[An epidemiological study on low back pain and occupational risk factors among clinical nurses].

Abstract

Recently medical services and nursing system are being reformed due to high medical costs and shortage of clinical nurses. The shortage of clinical nurses influences not only their working conditions but also their own health problems. In European countries and the United States, low back pain (LBP) has been reported to be one of the most common and costly health problems among clinical nurses. To estimate the occupational risk factors of LBP among nurses, a questionnaire survey of LBP and occupational risk factors was carried out in 1987 on 947 clinical nurses and as well as on 300 female clerical workers of three local governments. First, to examine the prevalence and the magnitude of the problem, we analyzed several kinds of prevalence rates of LBP and its characteristics among nurses and clerical workers. Second, a case-control study was conducted to investigate the relationship between LBP and occupational risk factors. In analyzing occupational risk factors of LBP, odds ratios, age adjusted odds ratios and 95% confidence intervals were computed. Finally, to estimate simultaneously the effect of multiple risk factors of LBP and to confirm univariate age adjusted odds ratio analyses, several multivariate analyses were performed. Point, period (a month), and lifetime prevalence rates of LBP and prevalence rate of severe LBP among clinical nurses were significantly higher than those of clerical workers (p less than 0.05-0.001, respectively). Demographic and occupational items, such as being an assistant nurse (as opposed to a registered nurse), and working in certain departments (internal medicine, orthopedic surgery, neurosurgery, psychiatry, tuberculosis ward) showed significantly higher odds ratios for LBP (p less than 0.05-0.001, for all). Many items pertaining to working conditions connected with shift work, hospitalized conditions of patients, taking breaks and holidays, working postures, weight of patients and equipment lifting and moving, working environments and so on had significantly elevated age adjusted odds ratios (p less than 0.05-0.001, for all). Intensity of work loads estimated subjectively such as 'caring for patients who are in bed', 'supporting patients when transporting and bathing them', 'preparing drugs and injections, and treating', 'observing and monitoring patients' conditions', 'instructing and explaining procedure to patients and their family' and so on also had significantly elevated age adjusted odds ratios (p less than 0.05-0.001, for all). Moreover, many items on the problems connected with working life and interpersonal relationships showed significantly higher age adjusted odds ratios (p less than 0.05-0.001). In multivariate analyses, independent variables which made a significant contribution to the model were similar to the items which had significantly elevated age adjusted odds ratios.(ABSTRACT TRUNCATED AT 400 WORDS)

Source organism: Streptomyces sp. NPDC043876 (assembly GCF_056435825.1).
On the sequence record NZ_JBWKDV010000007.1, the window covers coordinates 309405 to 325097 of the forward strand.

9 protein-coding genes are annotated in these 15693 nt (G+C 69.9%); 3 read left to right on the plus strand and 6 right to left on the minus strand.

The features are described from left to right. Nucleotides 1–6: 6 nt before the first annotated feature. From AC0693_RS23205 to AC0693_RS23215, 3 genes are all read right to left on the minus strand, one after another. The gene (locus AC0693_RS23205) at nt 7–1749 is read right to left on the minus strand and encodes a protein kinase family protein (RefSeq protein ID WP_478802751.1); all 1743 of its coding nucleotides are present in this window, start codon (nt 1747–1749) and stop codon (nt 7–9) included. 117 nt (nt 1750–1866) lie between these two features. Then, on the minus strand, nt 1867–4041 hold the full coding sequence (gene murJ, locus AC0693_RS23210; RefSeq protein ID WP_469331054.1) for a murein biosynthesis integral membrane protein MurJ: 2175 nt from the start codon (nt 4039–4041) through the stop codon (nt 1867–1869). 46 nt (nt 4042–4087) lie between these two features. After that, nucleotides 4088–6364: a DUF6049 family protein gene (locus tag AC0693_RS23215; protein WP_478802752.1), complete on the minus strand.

Cite this paper

@article{Koda1991AnES, title={[An epidemiological study on low back pain and occupational risk factors among clinical nurses].}, author={Shigeki Koda and A Hisashige and Takahiro Ogawa and Norio Kurumatani and M. Dejima and Takashi Miyakita and Ryo Kodera and Hirofumi Hamada and Shin-ichi Nakagiri and Hidefumi Aoyama}, journal={Sangyō igaku. Japanese journal of industrial health}, year={1991}, volume={33 5}, pages={410-22} }